Monday, January 09, 2012


Maryland, 1930. When Southern belle Laureen's husband kills himself, Laureen and her 4-year-old daughter Emily go to live with her brother and his wife, a stable and sober couple. Laureen, still young, wants to have fun, but is burdened by everyone around her. One night, she has a mini-breakdown, begging her brother to take her daughter, whom she loudly declares she never wanted. Sadly, little Emily hears every word. By 1942, Laureen is a pious churchgoer who spends her evenings praying out loud in the kitchen. Emily is a high school girl with a reputation, though she insists when a gawky lad takes her out that she doesn't go all the way. (She does eventually let the lad make out with her, though how far they go is up to the viewer's imagination.) One night on the town, she runs across a drunken soldier passed out on the street; when she finds out that he's the son of a famous movie star, she helps get him to his apartment. They're both rather messed up—he's tried to kill himself more than once—and they wind up married and unhappy. When he gets assigned to a combat unit, he says he hopes he gets killed, and she says she hopes so, too. She has a baby she is ill equipped to take care of and begs her mother to take the child, repeating Laureen's tirade about unwanted children word for word (she eventually palms the child off on her ex-husband). By 1947, she's changed her name to Rita and is a starlet in Hollywood; the rest of the movie chronicles her rise in the business as a sex bomb (married to and soon divorced from a former boxing champion), and her accompanying collapse into drinking, pills, nervous breakdowns, and suicide attempts. The final scene, set in 1957, shows her having yet another breakdown at her mother's funeral. We're told that the doctors have said that she'll keep making movies, but she's beyond therapy; she'll never be happy or "normal."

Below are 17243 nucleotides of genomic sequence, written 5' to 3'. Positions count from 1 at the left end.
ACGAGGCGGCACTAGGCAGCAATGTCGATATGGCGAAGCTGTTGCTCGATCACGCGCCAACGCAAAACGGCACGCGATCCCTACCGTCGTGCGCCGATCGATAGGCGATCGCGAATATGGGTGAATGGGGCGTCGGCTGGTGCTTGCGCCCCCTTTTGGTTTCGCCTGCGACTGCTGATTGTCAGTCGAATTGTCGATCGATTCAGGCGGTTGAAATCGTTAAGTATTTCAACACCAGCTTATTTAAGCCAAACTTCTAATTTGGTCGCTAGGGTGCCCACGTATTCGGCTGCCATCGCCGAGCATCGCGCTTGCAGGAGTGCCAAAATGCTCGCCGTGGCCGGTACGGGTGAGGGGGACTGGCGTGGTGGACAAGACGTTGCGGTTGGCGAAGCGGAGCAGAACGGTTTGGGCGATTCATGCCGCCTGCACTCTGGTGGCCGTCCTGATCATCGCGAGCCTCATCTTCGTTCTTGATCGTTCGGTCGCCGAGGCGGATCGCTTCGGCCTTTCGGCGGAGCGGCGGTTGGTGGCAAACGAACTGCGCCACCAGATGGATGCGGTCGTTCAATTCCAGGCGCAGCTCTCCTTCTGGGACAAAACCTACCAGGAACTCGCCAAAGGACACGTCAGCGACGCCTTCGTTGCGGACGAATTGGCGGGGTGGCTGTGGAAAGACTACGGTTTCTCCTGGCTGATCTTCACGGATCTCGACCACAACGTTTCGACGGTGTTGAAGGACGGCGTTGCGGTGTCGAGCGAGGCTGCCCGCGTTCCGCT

Though the screenwriter, Paddy Chayefsky, denied it, this story seems clearly based on the life of Marilyn Monroe (unhappy childhood, early unhappy marriage, suicide attempts, marriage to a sports figure, sex bombness, etc., not to mention the specific years of birth, first marriage, and first movie). This could have been an interesting film, and indeed the first half up to the Hollywood years is compelling. But even though the movie is not physically stagy, it has a claustrophobic feel, in that virtually everything connected with her movie career happens offscreen, and we wind up getting a series of dialogue-heavy scenes in bedrooms and living rooms with two or three people screaming at each other. Kim Stanley, a highly acclaimed stage actress, is fine but she's way too old to be playing a teenager in the middle of the film, and she's never believable as a blonde bombshell, though she might have been if we'd seen her working in front of the camera, or even among her fans. The first part of the film, which has a strong Tennessee Williams vibe, belongs to Betty Lou Holland, who is remarkable as the mother; even near the end of the film, when she comes to L.A. to help Emily out after her breakdown, she almost steals a dramatic religious conversion scene by underplaying as Stanley is overplaying. Steven Hill, who spent many years on Law & Order, is good as her first husband, as is Lloyd Bridges as the boxer (pictured above). Patty Duke has a small role as the very young Emily, and a pre-Col. Klink Werner Klemperer plays a Hollywood producer. Burt Brinckerhoff, who became an esteemed TV director, is the gawky lad, and Louise Beavers can be glimpsed in the background of a scene as a maid—apparently, several scenes were taken out of the final cut by Chayefsky (even though it was directed by John Cromwell) and I'm guessing hers was one. Overall, I'd have to rank this an interesting failure; a different lead actress and more scenes to establish Emily/Rita's talent, or lack thereof, would have helped. [TCM]

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